Like every longtime motorcyclist, Nigel M. Sainsbury has memories of the bikes that have come and gone and, in his particular case, the riding adventures around the world over the years.
Unlike others, though, he has written about his life on bikes in the recently released book “One Down, Four Up – My Bikes, My Life.”
Except that wasn’t his original intention. The book became an unanticipated spinoff of a planned autobiography for his children.
“I was inspired by a friend of mine who had throat cancer; who didn’t think he’d live long enough to see his grandchildren. I thought there’s lots of things about my life that my children don’t know about me,” he recalled last month at a Sunday morning Bikes and Breakfast gathering in Poolesville, MD.
When the autobiography grew to 500 pages, Sainsbury soon realized that there was a book within the book; a tome about his life on two wheels, “so I sort of pulled the stories out. I did a bit of research on the bikes and the brands and put a little bit of context around what was going on in my life at the time, and the book just fell out like that. It was an awesome experience and a lot of fun to do.”
A native of a small coal mining village in Wales, Sainsbury has been riding since he was in short pants. His riding career began in 1962. “My first scooter was at two years old … but realistically I’ve been riding since I was 13 years old,” he said.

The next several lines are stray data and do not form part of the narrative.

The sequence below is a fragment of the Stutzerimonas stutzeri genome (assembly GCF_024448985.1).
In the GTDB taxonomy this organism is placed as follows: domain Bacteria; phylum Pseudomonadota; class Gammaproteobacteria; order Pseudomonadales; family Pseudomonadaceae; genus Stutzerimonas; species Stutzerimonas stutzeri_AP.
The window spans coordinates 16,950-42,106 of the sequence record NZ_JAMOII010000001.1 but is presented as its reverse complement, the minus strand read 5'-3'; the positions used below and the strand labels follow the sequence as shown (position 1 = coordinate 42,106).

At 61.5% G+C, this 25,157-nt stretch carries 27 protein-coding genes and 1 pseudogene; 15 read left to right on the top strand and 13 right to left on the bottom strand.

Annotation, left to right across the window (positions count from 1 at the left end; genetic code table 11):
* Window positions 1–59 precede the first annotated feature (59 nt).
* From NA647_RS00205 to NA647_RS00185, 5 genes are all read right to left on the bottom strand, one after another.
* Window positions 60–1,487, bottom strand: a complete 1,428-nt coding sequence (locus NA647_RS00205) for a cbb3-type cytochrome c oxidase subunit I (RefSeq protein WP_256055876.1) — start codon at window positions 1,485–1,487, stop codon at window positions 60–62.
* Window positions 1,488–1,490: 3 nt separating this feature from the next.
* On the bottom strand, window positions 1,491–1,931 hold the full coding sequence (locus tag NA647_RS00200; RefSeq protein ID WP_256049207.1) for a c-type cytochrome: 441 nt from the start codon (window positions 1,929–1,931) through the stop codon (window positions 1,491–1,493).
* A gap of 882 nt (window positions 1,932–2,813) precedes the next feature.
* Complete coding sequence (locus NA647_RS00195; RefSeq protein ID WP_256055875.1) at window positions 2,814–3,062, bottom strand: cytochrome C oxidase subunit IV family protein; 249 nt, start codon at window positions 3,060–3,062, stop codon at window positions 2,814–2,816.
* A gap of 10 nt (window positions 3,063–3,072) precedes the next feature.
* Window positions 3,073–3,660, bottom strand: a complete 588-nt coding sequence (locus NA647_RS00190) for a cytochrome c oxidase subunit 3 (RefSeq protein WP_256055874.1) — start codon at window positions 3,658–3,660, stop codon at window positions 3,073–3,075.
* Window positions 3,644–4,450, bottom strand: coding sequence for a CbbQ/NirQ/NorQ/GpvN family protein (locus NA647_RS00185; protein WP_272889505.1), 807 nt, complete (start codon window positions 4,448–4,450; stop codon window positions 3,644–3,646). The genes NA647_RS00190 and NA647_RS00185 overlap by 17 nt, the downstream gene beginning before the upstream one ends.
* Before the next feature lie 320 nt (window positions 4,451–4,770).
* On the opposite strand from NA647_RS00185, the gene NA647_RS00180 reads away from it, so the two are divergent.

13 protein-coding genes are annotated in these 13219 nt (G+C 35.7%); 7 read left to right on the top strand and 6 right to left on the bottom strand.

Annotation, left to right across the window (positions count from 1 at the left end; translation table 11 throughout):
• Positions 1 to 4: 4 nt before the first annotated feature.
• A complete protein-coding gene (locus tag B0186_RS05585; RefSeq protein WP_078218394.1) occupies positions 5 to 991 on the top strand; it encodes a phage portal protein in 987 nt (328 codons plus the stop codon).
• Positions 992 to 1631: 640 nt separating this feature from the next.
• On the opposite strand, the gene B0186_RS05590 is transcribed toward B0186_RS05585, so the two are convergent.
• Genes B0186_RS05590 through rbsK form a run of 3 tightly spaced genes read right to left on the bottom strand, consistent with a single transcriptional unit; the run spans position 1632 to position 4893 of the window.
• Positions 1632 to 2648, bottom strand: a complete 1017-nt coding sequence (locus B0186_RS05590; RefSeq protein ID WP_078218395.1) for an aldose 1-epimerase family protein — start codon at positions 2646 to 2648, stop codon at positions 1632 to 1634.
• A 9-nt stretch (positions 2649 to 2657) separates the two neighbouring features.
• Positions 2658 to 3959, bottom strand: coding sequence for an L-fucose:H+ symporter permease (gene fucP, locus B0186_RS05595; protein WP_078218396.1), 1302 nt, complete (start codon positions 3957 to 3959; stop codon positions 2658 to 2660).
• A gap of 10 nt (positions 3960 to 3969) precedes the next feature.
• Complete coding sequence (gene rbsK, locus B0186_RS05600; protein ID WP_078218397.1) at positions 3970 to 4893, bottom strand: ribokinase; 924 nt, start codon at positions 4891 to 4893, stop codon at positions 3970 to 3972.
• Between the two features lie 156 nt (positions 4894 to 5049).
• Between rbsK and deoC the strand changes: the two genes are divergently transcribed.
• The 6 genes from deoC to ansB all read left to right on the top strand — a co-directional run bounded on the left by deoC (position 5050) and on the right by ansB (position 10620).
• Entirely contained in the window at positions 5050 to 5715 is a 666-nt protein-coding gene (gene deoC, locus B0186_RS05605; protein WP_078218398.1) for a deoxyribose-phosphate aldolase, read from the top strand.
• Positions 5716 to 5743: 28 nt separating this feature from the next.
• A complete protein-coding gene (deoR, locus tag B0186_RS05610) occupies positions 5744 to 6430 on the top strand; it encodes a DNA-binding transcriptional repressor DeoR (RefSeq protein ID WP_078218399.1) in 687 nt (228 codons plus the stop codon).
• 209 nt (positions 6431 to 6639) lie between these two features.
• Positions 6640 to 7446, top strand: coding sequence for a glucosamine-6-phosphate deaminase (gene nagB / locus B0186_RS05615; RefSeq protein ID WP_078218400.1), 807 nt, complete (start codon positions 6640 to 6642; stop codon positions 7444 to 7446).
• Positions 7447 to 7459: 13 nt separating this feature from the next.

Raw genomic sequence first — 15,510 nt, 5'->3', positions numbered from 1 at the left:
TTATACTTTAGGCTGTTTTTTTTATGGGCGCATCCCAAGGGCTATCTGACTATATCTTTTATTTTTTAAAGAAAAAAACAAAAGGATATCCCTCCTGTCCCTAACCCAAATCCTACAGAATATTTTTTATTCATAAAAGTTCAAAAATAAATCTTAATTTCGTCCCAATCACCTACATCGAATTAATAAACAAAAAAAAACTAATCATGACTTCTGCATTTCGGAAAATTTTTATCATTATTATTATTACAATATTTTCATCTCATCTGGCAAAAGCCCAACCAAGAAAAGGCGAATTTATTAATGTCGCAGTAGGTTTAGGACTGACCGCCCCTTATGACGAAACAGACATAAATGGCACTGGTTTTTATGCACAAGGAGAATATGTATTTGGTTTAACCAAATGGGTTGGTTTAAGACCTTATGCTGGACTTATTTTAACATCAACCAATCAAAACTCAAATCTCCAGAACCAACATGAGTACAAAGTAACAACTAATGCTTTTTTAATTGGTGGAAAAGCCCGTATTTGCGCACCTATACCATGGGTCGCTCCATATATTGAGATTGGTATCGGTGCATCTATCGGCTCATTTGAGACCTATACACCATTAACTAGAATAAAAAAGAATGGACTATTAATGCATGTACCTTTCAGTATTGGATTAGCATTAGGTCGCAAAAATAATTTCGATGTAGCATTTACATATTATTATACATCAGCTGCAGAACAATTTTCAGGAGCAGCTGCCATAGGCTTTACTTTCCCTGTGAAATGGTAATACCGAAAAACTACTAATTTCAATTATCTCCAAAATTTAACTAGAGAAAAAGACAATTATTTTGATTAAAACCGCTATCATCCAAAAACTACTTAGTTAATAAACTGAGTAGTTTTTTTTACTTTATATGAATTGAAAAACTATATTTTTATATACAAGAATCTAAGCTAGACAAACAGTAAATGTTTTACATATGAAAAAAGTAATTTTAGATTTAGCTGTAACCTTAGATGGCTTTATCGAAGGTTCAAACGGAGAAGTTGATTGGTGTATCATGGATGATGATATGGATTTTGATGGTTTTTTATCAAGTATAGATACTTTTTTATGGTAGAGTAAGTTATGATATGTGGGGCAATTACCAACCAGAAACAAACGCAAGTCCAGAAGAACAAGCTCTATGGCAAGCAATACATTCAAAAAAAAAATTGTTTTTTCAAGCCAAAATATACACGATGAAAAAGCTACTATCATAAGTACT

“I loved motorcycles even before I had ridden one. I found an NSU Quickly rotting away in a neighbor’s garden when I was 13. I didn’t have a clue what it was, and I got the thing going using Kellogg’s cornflakes packets; boxes that I used to cut gaskets out.
“I made a head gasket and a base gasket and carburetor gaskets and got this thing running, this two-stroke, single-cylinder moped. It didn’t last for very long, obviously, but enough to inspire me to think that this is fun, man.”
These days, Sainsbury owns a 2018 Triumph Bonneville T120 and a 2014 Kawasaki KLR 650. “I’ve always had bikes that reflect what I was thinking at the time and my passion for what I wanted to do,” he said.
When he moved to New Zealand in 2004 (before moving to the United States in 2012), it was a 2004 BMW R 1200 GS that suited his needs.
Sainsbury believes that “a motorcycle is an extension of the person who’s riding it. You’re making a fashion statement when you climb aboard a bike … and that’s what makes the community, the motorcycle community really interesting. It doesn’t matter whether you’re white, whether you’re black, female, male. It doesn’t matter. If you ride a motorcycle, you’re part of the club.”
“One Down, Four Up…” is written for riders, who understand the recreation’s allure, and for non-riders. “I talk about in there how it’s affected both my physical and my mental well being; probably mental more than anything because I’ve almost killed myself twice on a motorcycle – not deliberately, obviously,” said Sainsbury, who lives in Fairfax, VA.
He has little tolerance for motorcycle naysayers. “I don’t care for people telling me that motorcycles are dangerous. What I explain in the book is that people are dangerous. Some situations you find yourself in are dangerous. You can’t cheat the laws of physics and a motorcycle can’t tell you what or what not to do, but it’ll give your warnings, so I think the misconception that people have that motorcycles are dangerous is wrong. Guns are dangerous. They were designed kill people. Motorcycles were not. They’re a mode of transport.”
“One Down, Four Up…” is available on Amazon.